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Poll Question: Should he or Shouldn't he?

Now that there have been a fair amount of responses to the poll question, I'd like to take some time to discuss it.

As everyone knows, this is the first time the WBC will be staged, and it hasn't gotten off to the best of starts. First, Alex Rodriguez couldn't make up his mind about which team to play for, so he announced that he'll sit out the tournament. After being lambasted by the public for his indecisiveness, he decided that he'd like to play after all -- for the United States. As could only be expected, the Dominican Republic sympathizers were vehemently opposed to his decision, most notably one Pedro J. Martinez. Also, lost in the will-he-won't-he drama was Cuba's situation. Why this issue only came to light just several months before the start of the tournament is beyond me. Luckily it's been resolved.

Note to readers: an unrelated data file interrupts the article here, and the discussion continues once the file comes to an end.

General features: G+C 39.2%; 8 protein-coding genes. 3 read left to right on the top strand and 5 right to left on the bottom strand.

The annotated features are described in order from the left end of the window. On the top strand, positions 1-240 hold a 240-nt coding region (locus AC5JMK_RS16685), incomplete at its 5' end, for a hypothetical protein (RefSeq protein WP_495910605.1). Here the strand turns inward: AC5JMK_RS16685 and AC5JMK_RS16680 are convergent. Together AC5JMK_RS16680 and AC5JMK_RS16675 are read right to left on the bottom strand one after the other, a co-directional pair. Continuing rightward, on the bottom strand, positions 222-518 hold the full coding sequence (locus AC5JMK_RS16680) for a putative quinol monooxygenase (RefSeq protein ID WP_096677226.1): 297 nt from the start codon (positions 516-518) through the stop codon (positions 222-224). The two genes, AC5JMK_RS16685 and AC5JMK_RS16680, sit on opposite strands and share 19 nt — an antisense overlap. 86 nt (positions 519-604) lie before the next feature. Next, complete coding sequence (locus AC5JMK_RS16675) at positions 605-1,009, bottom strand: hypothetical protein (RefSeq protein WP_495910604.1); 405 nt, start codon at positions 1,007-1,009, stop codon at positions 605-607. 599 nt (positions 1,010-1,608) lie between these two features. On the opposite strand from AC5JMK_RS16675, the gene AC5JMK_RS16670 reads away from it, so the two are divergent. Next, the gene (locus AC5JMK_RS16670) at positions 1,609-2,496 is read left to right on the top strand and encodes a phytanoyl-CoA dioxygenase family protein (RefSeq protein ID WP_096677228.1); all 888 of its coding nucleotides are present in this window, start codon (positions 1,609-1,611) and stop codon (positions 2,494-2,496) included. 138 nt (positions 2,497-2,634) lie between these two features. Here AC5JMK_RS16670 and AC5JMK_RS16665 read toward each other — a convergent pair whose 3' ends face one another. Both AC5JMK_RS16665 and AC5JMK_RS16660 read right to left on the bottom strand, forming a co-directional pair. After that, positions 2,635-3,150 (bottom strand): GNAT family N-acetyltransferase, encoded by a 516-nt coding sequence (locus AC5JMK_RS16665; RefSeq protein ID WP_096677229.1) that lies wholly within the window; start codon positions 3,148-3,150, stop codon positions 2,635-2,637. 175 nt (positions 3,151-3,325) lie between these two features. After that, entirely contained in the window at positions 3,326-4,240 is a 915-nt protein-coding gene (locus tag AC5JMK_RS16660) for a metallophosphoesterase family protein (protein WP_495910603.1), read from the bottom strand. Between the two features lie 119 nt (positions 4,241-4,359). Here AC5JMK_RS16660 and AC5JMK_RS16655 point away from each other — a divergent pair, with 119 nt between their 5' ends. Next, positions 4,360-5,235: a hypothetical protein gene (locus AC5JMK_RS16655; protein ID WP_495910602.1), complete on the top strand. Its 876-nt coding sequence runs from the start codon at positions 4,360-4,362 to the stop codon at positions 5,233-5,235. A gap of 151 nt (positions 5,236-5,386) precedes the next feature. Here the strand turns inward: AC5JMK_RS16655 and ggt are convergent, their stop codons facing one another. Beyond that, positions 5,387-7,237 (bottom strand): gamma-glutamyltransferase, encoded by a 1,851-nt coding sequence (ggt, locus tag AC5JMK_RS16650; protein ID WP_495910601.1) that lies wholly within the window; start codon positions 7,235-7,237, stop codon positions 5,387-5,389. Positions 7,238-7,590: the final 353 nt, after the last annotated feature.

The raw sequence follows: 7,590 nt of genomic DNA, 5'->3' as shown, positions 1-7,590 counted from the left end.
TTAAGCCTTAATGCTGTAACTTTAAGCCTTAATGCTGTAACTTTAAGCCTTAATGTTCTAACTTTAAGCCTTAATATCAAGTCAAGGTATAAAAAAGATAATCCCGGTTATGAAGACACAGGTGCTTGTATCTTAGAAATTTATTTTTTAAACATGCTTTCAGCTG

Now, the problem du jour is the alarming rate at which players are declining, or hinting at declining, the opportunity to play in the tournament. Just recently, Atlanta Braves pitcher Tim Hudson joined those who said they wouldn't be capable of playing in this year's tournament. There are many very accomplished players left to compete, to be sure, but this trend is most alarming.

With the amount of players dropping out, this tournament appears as though it'll follow the path of Olympic basketball rather than World Cup soccer. Rather than fielding the best players in the world, lesser players (though still supremely talented in their own right) will make the team. Not only will the level of play slightly decrease, but the legitimacy of the tournament, and consequently the fans' ineterest, will be compromised in the process. This is most evident with men's Olympic basketball, which has become a joke within the past ten years.

Ultimately, if the tournament is to ever come close to matching the success of the World Cup of soccer, it'll depend on the non-North American nations. Since I have very little hope that those in North America will take this tournament seriously, I feel the tournament's success will depend on the actions of the other participating nations. And who knows, perhaps a convincing victory by a team like Venezuela or the Dominican Republic in this year's WBC will motivate the U.S. to take a more serious approach the next time around.

In the end, I believe that Roy Halladay, much like other players, will opt not to play for the United States. Let's hope players from other countries won't follow suit.